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Peg Brady, fisheries strategic planning lead, National Oceanic and Atmospheric Administration
Stas Burgiel, assistant director for prevention and budgetary coordination, National Invasive Species Council
Anouk Simard, Ministry of Natural Resources and Wildlife, Government of Québec
Peter Stoett, Fulbright Canada-Wilson Center Chair in Canada-U.S. Relations

Tuesday, May 8, 2012
9:00 a.m. – 11:00 a.m.
Woodrow Wilson International Center for Scholars
6th Floor Moynihan Boardroom

The costs of invasive alien species exceed $138 billion a year in the United States alone, in addition to creating untold damage to ecosystems throughout the continent, said Peter Stoett, the Fulbright Canada-Wilson Center Chair in Canada-U.S. Relations. Limited awareness of the problem, little public education, and decreased funding all have hindered the development of effective public policy to combat the invasive alien species threat. At the same time, media and YouTube coverage of Asian carp infestations of the Mississippi River have brought attention to the problem of invasive alien flora and fauna to a wider audience. Such awareness could help educate politicians and policy makers on the serious threat that Asian carp and other invasive alien organisms pose to the North American economy and the biodiversity of its ecosystems.

Government agencies and legislatures in the United States and Canada must cooperate to enact new and efficient regulations to stem the spread of invasive alien species. Currently there is a patchwork of federal and sub-federal networks dealing with the issue, which pushed Stoett to ask whether invasive alien species should be a new priority for the International Joint Commission (IJC) because of the potential problems invasions can cause. Minnesota, he noted, has enacted a particularly effective law, giving police the ability to ticket a driver of trailered watercraft without having first washed the hull. In Canada, most of the invasive alien species prevention programs are developed at the provincial level. To counteract a decrease in federal funding, bi-national institutions such as the IJC, the Great Lakes Commission, and the Great Lakes Fisheries Commission, have become even more important in stopping the spread of invasive alien species.

Stas Burgiel of the Invasive Species Council explained how trade patterns affect invasive alien species infestation, much of which happens via shipping. He said that the U.S. federal government spends between $1.5 and $2 billion each year to address the threat, most of which emanates from outside North America. He asked if increased government invasive alien species regulation might trigger a response from the World Trade Organization (WTO), adding that an international framework would be preferred. Burgiel also said that private-sector engagement might be more successful, noting efforts by Wal-Mart, self-regulation in the cattle industry, and programs designed to deter the unchecked distribution of firewood.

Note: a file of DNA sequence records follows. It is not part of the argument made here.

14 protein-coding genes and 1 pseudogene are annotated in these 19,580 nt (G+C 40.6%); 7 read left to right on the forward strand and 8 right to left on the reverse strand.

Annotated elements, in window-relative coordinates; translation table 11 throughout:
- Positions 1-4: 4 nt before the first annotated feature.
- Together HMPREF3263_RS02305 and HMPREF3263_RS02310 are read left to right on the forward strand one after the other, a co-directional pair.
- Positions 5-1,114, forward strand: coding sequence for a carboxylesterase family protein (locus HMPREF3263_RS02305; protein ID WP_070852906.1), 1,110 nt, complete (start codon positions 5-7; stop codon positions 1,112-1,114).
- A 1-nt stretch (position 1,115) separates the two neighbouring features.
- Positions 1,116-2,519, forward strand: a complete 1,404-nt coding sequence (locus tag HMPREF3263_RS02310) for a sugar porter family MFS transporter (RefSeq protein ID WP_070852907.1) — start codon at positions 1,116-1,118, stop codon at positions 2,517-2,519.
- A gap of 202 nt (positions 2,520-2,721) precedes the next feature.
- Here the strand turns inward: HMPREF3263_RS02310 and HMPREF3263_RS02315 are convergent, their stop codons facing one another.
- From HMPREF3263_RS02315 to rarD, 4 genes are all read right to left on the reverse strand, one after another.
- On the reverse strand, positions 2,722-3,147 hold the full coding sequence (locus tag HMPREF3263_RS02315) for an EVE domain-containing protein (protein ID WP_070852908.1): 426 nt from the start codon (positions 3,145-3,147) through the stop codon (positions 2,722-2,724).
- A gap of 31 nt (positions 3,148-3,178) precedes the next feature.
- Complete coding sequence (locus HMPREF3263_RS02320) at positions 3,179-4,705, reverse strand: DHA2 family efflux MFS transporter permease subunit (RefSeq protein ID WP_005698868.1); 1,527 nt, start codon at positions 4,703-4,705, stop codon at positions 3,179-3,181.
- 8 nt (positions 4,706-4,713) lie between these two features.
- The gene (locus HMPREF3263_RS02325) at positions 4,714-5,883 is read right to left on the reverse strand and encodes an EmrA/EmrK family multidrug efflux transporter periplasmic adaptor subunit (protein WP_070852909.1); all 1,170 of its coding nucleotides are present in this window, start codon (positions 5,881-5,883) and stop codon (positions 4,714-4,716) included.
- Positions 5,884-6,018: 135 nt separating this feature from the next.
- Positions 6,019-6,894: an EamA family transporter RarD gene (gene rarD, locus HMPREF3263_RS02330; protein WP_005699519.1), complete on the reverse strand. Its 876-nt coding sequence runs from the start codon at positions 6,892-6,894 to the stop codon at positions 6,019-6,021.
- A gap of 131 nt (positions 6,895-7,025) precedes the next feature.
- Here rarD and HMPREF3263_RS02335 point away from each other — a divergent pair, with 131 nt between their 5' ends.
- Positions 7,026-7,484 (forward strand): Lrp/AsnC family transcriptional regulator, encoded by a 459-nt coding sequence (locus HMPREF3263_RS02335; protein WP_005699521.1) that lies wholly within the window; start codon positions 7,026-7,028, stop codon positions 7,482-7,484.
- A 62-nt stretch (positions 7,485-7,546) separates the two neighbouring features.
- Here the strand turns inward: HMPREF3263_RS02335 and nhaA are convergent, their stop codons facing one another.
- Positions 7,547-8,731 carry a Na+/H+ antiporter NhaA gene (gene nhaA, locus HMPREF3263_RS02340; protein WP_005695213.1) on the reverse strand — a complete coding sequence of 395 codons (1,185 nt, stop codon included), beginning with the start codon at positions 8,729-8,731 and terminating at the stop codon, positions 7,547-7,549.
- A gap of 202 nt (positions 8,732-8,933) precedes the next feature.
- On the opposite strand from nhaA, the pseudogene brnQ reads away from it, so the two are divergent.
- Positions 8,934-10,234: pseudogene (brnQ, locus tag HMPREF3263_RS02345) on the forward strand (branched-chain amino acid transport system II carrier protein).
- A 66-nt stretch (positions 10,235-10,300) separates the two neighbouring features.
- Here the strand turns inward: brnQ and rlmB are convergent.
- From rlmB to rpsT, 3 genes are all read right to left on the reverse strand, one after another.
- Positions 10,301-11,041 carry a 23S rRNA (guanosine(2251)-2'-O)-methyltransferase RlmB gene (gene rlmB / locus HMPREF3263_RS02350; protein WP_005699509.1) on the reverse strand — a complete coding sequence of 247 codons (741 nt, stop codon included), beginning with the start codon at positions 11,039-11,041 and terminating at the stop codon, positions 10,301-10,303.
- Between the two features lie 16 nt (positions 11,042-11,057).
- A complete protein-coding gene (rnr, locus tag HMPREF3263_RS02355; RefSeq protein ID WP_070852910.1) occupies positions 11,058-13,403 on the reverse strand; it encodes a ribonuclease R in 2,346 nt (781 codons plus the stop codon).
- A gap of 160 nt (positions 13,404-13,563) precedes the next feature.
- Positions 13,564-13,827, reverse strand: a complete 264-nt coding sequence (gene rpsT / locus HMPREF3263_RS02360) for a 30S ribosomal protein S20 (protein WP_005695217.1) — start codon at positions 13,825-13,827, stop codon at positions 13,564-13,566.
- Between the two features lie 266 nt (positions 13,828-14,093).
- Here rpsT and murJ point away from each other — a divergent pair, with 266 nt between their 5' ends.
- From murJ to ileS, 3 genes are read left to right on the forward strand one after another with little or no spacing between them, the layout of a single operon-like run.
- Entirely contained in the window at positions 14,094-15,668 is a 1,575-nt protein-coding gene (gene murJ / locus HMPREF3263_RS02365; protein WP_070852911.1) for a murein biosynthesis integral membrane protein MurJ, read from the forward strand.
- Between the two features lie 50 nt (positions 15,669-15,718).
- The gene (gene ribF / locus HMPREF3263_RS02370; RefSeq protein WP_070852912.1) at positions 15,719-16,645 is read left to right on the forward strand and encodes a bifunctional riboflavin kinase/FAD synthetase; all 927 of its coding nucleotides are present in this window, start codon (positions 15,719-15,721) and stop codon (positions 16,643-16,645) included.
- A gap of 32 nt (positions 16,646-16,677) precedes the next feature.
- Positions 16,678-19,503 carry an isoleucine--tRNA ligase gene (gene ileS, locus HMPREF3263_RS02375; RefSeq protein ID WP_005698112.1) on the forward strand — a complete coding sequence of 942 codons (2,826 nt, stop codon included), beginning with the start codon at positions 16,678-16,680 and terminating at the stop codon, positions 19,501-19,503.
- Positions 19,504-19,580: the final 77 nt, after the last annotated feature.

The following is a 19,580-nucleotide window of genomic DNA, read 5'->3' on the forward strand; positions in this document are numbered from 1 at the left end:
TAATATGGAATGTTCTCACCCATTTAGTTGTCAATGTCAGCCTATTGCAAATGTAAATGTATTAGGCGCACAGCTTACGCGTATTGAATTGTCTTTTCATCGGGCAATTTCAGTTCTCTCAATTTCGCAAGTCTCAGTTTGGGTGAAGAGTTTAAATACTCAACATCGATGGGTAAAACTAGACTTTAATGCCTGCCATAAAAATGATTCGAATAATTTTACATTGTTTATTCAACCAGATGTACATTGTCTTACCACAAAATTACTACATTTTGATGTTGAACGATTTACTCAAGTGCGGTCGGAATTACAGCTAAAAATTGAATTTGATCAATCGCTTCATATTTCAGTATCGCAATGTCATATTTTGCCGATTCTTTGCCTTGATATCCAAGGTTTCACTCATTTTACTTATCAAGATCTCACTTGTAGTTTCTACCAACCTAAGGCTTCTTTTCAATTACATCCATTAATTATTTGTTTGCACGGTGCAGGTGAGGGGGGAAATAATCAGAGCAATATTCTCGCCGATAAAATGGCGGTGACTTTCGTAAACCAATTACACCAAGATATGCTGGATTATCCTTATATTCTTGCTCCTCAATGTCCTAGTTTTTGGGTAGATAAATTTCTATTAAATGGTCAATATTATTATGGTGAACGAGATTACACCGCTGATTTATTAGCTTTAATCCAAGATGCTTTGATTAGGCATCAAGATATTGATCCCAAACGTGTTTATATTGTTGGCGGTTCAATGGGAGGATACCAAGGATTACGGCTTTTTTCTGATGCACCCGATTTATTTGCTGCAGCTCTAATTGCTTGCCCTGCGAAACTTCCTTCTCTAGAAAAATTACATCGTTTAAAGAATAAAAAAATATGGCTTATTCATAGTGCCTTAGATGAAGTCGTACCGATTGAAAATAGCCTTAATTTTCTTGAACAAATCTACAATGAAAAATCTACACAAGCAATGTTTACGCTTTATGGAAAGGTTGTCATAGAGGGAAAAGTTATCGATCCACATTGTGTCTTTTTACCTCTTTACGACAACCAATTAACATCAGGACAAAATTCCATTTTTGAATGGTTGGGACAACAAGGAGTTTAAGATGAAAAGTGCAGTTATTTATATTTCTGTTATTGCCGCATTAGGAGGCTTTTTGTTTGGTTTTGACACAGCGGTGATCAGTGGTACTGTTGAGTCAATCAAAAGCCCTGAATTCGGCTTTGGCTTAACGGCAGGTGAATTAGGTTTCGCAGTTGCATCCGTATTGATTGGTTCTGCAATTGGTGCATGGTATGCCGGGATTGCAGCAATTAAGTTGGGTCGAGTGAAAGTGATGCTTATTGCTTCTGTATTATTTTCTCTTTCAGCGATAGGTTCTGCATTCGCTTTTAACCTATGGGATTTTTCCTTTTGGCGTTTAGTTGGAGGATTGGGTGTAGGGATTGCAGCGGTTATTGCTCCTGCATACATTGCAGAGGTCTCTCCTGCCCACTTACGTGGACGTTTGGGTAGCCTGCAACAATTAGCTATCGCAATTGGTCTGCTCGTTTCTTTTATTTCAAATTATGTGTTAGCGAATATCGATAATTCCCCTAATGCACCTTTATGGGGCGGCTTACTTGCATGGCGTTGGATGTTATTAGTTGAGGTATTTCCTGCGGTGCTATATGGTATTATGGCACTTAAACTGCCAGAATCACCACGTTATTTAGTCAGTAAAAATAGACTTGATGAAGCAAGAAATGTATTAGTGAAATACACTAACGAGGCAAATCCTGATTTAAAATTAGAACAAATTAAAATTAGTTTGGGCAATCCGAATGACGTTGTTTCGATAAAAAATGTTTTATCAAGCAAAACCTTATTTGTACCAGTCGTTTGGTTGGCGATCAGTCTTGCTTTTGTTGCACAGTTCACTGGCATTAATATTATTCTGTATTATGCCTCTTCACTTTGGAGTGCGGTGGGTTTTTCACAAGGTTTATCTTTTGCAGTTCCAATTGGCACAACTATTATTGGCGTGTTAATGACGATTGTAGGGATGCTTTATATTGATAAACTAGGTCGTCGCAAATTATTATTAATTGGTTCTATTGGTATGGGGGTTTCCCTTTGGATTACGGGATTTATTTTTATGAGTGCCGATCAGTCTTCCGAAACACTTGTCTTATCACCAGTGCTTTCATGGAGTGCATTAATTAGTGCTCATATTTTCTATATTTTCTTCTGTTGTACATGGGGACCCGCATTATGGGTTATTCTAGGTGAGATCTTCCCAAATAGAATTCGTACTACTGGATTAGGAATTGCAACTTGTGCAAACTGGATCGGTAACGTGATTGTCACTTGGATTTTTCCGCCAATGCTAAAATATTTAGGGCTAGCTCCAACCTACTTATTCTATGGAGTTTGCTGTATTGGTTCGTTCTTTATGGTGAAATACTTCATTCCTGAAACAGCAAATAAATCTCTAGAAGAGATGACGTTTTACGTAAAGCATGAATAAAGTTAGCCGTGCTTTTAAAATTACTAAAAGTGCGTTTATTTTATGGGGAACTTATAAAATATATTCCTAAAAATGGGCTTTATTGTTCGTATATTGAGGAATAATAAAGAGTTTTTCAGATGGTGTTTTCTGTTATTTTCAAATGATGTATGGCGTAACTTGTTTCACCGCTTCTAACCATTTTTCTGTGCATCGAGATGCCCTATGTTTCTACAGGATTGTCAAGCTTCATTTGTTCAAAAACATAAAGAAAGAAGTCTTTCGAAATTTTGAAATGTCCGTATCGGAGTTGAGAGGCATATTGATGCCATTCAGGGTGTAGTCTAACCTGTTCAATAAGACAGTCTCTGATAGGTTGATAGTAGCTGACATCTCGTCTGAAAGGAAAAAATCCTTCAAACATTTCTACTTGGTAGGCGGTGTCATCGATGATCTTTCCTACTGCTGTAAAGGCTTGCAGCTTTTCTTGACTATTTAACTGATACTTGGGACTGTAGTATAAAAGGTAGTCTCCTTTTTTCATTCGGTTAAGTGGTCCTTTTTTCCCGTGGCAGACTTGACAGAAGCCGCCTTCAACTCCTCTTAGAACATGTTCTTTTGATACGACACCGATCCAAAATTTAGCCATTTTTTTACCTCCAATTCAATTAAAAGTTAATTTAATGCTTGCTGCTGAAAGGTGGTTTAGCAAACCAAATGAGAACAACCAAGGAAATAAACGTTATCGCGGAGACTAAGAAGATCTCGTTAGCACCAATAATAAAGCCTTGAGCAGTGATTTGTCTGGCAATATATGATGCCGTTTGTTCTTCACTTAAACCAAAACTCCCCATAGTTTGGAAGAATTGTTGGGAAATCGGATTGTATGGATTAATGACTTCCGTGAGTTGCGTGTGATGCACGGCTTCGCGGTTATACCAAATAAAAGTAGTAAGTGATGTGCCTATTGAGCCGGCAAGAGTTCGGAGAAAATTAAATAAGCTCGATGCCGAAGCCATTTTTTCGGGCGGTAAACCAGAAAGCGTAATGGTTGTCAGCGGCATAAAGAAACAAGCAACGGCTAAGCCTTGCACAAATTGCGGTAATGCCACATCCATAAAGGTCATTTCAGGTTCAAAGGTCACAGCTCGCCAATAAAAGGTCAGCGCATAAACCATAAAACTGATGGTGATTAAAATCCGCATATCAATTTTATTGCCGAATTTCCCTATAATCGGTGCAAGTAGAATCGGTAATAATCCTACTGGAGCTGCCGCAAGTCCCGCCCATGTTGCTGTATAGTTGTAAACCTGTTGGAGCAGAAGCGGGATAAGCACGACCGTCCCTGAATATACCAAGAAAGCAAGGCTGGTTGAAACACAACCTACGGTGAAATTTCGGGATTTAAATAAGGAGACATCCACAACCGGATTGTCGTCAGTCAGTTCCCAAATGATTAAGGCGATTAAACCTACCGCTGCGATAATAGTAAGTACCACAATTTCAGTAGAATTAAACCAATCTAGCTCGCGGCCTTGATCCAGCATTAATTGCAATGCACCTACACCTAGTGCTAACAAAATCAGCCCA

Invasive alien species have been present in Canada since the country’s founding, said Anouk Simard of the Québec Ministry of Natural Resources and Wildlife. In addition to the threat that new species pose, there is growing evidence that existing invasive alien species such as the Asian clam are beginning to adapt very successfully to their new climates. These adaptations will continue to crowd out native species, both plant and animal, and are changing the North American ecosystem. Cross-border regulation and increased funding to study these trends is essential for reversing the gains that invasive alien species have made in North America.

Executive agencies, government task forces, citizen science programs, and regional initiatives are all working to prevent further species invasion, said Peg Brady of the National Oceanic and Atmospheric Administration and a delegate to the National Invasive Species Council. She said that reactive measures are often favored over preventive ones, even though the latter are less expensive and more effective. The difficulty in demonstrating tangible results has relegated these programs to lower levels of funding and support. The effectiveness and high-profile nature of terrorist security, she said, could be a model for showing the importance of preventive measures. For example, U.S. Coast Guard ballast water discharge standards, harmonized with International Maritime Organization standards, should help prevent future maritime invasions.



  • Peter Stoett

    Fulbright Canada -Wilson Center Chair
  • Stas Burgiel

    National Invasive Species Council, assistant director for prevention and budgetary coordination
  • Peg Brady

    National Oceanic and Atmospheric Administration, fisheries strategic planning lead
  • Anouk Simard

    Ministry of Natural Resources and Wildlife, Government of Québec